Introduction to Forensic Science
|School||School of Computing and Academic Studies|
|Program||Forensic Science and Technology|
|Minimum Passing Grade||60%|
|Start Date||September 07, 2021|
|End Date||November 30, 2021|
|Pre-requisites||Admission to a Forensic credential program or permission of the Program Coordinator.|
Acknowledgement of Territories
The British Columbia Institute of Technology acknowledges that our campuses are located on the unceded traditional territories of the Coast Salish Nations of Sḵwx̱wú7mesh (Squamish), səl̓ilwətaɁɬ (Tsleil-Waututh), and xwməθkwəy̓əm (Musqueam).
|Instructor to provide|
|Office Hours||Instructor to provide|
This course provides on overview of the fundamental principles of forensic science and its origins. Techniques and instrumentation employed by forensic experts and methodology used to maintain continuity and integrity of evidence are examined. The role of physical evidence in civil and criminal trials is also discussed.
Course Learning Outcomes/Competencies
Upon successful completion of this course, the student will be able to:
- Describe the principles of scientific methodology, comparison, and identification.
- Describe the techniques used by the forensic identification specialist to document the crime scene.
- Describe the techniques used by the forensic identification specialist to detect, recover, and analyze evidence.
- Explain the methods used by the forensic identification specialist to minimize the impact on the crime scene and maintain continuity and integrity of evidence.
- Identify biological evidence suitable for forensic DNA analysis.
- Explain the overview of forensic DNA analysis.
- Describe the methods used by the forensic entomologist to determine time since death.
- Describe features of the human skeletal system used by the forensic anthropologist to determine sex, age, stature, and race.
- Describe unique features of the human skeletal system used by the forensic anthropologist to aid in the identification of human skeletal remains.
- Discuss the applications of trace chemical evidence.
- Describe the classification and identification methods used by the trace chemical evidence expert.
- Describe the principles and procedures in making firearm and tool mark identifications.
- Explain the responsibilities of the BC Coroners Service.
- Describe the principle of facial recognition and the use of facial reconstruction as an investigative tool.
- Describe the fingerprint Henry Classification System, levels of friction ridge detail, and the philosophy of fiction ridge individualization.
- Describe the methods and techniques used by the forensic video analysis expert for the scientific examination, comparison and/or evaluation.
- Describe the methods and techniques used by the forensic toxicologist to analyze and interpret the presence of drugs/poisons from biological fluids and tissues.
No text book is required for this course, however if you would like additional information on various topics of Forensic Science the following text is a good source.
Criminalistics – An Introduction to Forensic Science (12th Edition), Richard Saferstein 2016; Pearson.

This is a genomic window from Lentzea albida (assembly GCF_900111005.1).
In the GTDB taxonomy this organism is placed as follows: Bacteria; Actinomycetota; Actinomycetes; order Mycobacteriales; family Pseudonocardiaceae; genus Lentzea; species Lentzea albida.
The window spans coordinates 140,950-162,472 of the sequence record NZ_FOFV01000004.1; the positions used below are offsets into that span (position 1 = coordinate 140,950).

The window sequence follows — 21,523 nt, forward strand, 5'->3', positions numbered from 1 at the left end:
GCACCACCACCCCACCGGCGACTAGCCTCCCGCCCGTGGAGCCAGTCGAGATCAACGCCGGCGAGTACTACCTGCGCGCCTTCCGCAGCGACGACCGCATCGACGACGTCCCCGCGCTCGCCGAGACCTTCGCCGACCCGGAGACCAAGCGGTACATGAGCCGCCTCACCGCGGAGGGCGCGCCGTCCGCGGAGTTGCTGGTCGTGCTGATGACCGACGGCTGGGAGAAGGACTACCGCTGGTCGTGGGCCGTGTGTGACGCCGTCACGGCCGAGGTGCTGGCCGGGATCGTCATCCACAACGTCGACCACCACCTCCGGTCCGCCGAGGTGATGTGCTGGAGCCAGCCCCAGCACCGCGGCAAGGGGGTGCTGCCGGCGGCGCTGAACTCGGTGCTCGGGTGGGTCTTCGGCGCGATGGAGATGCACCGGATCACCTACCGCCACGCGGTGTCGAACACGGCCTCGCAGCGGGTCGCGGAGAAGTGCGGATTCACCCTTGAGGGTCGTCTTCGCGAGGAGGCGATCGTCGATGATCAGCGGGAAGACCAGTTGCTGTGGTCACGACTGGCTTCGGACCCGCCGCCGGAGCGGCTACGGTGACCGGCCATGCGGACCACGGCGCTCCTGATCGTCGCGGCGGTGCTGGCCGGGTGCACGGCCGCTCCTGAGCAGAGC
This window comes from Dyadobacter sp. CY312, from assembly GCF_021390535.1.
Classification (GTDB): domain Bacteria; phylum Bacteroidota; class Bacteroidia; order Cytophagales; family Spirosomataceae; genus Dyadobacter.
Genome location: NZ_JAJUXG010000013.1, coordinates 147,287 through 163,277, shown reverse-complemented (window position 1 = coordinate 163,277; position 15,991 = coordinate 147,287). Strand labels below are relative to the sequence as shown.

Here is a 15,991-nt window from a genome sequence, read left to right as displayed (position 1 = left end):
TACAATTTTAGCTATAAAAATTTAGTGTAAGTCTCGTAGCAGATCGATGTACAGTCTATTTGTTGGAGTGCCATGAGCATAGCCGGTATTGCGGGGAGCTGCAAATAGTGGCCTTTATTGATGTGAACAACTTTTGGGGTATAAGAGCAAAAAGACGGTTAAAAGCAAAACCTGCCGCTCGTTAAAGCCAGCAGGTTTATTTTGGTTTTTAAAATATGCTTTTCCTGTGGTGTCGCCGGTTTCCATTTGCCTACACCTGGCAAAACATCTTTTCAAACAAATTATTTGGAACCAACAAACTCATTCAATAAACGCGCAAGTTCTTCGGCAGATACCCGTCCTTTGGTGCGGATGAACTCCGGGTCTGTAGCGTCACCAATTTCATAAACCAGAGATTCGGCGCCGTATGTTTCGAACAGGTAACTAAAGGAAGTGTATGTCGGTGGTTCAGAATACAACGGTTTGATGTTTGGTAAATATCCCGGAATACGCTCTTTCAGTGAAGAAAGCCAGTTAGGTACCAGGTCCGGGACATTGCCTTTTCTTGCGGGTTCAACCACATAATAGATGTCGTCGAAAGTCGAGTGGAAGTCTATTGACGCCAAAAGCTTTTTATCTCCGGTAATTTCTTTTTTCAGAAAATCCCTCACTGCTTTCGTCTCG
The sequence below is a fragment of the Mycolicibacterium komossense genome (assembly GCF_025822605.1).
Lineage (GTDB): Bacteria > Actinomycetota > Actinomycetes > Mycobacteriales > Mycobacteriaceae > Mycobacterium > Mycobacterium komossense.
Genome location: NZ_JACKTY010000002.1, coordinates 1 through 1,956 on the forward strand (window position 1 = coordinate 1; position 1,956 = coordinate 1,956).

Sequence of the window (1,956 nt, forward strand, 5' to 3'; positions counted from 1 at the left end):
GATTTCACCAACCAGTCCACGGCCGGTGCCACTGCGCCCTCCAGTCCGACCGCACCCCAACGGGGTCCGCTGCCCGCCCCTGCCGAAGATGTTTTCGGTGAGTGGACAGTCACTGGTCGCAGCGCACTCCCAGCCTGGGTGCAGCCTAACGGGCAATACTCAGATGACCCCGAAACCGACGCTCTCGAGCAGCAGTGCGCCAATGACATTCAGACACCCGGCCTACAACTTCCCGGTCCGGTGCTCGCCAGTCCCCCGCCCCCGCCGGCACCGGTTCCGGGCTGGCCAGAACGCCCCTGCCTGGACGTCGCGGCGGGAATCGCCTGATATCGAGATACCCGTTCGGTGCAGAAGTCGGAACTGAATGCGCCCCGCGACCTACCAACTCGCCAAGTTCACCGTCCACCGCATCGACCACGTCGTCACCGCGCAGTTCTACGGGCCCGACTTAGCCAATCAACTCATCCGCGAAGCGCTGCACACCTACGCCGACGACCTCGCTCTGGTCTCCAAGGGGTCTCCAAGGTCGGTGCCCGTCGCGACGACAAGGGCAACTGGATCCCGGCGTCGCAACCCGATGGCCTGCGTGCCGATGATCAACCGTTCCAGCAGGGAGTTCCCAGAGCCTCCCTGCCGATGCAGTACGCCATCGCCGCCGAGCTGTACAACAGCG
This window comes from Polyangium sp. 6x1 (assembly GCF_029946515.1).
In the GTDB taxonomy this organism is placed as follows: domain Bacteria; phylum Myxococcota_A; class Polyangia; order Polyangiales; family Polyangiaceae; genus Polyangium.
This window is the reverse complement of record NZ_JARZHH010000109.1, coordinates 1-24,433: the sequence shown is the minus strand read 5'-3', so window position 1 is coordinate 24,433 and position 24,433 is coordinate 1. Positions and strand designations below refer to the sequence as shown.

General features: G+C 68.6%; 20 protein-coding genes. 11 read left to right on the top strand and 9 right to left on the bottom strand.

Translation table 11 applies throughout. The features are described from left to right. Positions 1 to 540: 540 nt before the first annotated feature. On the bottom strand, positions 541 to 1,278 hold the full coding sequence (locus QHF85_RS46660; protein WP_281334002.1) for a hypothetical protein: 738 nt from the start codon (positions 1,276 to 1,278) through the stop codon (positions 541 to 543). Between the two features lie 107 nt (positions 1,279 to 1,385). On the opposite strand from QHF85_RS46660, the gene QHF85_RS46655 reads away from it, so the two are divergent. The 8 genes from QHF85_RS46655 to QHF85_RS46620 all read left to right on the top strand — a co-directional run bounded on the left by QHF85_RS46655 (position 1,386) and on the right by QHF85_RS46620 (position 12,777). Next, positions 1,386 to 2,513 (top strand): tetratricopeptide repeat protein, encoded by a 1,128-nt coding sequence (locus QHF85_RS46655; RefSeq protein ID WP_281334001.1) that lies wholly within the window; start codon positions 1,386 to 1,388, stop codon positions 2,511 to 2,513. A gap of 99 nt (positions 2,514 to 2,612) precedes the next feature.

All lectures and course information will be on D2L class website.
Course Schedule and Assignments
|Date||Material Covered||Readings||Assignment||Due Date|
Any student who needs special assistance in the event of a medical emergency or building evacuation (either because of a disability or for any other reason) should promptly inform their course instructor(s) and Accessibility Services of their personal circumstances.
Human Rights, Harassment and Discrimination:
The BCIT community is made up of individuals from every ability, background, experience and identity, each contributing uniquely to the richness and diversity of the BCIT community as a whole. In recognition of this, and the intrinsic value of our diversity, BCIT seeks to foster a climate of collaboration, understanding and mutual respect between all members of the community and ensure an inclusive accessible working and learning environment where everyone can succeed.
Respect, Diversity, and Inclusion is a supportive resource for both students and employees of BCIT, to foster a respectful learning and working environment. Any student who feels that they are experiencing discrimination or harassment (personal or human rights-related) can confidentially access this resource for advice and support. Please see Policy 7507 – Harassment and Discrimination and accompanying procedure.
Students should make themselves aware of additional Education, Administration, Safety and other BCIT policies listed at https://www.bcit.ca/about/administration/policies.shtml
Guidelines for School of Computing and Academic Studies
Students must successfully complete a course within a maximum of three (3) attempts at the course. Students with two attempts in a single course will be allowed to repeat the course only upon special written permission from the Associate Dean. Students who have not successfully completed a course within three attempts will not be eligible to graduate from their respective program.
I verify that the content of this course outline is current.
Adrienne Law, Instructor
September 02, 2021
I verify that this course outline has been reviewed.
David McKay, FSA PTS Administration-122120
September 07, 2021
I verify that this course outline has been reviewed and complies with BCIT policy.
Jennifer Talman, Associate Dean
September 07, 2021
Note: Should changes be required to the content of this course outline, students will be given reasonable notice.